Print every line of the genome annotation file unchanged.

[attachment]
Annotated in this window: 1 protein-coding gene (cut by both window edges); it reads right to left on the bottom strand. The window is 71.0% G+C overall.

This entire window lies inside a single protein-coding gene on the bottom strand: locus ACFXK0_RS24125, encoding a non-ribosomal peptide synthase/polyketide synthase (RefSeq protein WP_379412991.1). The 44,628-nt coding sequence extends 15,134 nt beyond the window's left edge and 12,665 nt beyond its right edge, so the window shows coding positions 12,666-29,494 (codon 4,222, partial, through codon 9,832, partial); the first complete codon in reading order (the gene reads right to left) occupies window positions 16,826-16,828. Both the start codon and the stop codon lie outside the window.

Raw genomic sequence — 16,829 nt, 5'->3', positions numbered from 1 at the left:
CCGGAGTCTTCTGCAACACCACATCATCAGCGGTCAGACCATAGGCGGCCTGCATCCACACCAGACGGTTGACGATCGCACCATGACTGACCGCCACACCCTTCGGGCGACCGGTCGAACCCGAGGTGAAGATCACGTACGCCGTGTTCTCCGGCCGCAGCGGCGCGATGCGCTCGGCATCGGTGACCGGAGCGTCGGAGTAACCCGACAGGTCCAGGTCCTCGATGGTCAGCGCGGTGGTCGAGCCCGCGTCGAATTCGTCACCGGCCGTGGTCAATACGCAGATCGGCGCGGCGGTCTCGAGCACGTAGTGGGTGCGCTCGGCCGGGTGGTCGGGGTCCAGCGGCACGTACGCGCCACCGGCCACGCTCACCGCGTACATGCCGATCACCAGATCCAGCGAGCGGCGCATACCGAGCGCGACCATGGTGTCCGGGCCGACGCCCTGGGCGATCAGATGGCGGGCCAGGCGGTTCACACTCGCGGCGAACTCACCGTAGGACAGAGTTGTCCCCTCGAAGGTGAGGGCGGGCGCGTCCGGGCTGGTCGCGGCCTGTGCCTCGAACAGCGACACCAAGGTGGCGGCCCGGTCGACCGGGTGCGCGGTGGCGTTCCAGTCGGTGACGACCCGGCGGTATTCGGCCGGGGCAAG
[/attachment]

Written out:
Annotated in this window: 1 protein-coding gene (cut by both window edges); it reads right to left on the bottom strand. The window is 71.0% G+C overall.

This entire window lies inside a single protein-coding gene on the bottom strand: locus ACFXK0_RS24125, encoding a non-ribosomal peptide synthase/polyketide synthase (RefSeq protein WP_379412991.1). The 44,628-nt coding sequence extends 15,134 nt beyond the window's left edge and 12,665 nt beyond its right edge, so the window shows coding positions 12,666-29,494 (codon 4,222, partial, through codon 9,832, partial); the first complete codon in reading order (the gene reads right to left) occupies window positions 16,826-16,828. Both the start codon and the stop codon lie outside the window.

Raw genomic sequence — 16,829 nt, 5'->3', positions numbered from 1 at the left:
CCGGAGTCTTCTGCAACACCACATCATCAGCGGTCAGACCATAGGCGGCCTGCATCCACACCAGACGGTTGACGATCGCACCATGACTGACCGCCACACCCTTCGGGCGACCGGTCGAACCCGAGGTGAAGATCACGTACGCCGTGTTCTCCGGCCGCAGCGGCGCGATGCGCTCGGCATCGGTGACCGGAGCGTCGGAGTAACCCGACAGGTCCAGGTCCTCGATGGTCAGCGCGGTGGTCGAGCCCGCGTCGAATTCGTCACCGGCCGTGGTCAATACGCAGATCGGCGCGGCGGTCTCGAGCACGTAGTGGGTGCGCTCGGCCGGGTGGTCGGGGTCCAGCGGCACGTACGCGCCACCGGCCACGCTCACCGCGTACATGCCGATCACCAGATCCAGCGAGCGGCGCATACCGAGCGCGACCATGGTGTCCGGGCCGACGCCCTGGGCGATCAGATGGCGGGCCAGGCGGTTCACACTCGCGGCGAACTCACCGTAGGACAGAGTTGTCCCCTCGAAGGTGAGGGCGGGCGCGTCCGGGCTGGTCGCGGCCTGTGCCTCGAACAGCGACACCAAGGTGGCGGCCCGGTCGACCGGGTGCGCGGTGGCGTTCCAGTCGGTGACGACCCGGCGGTATTCGGCCGGGGCAAG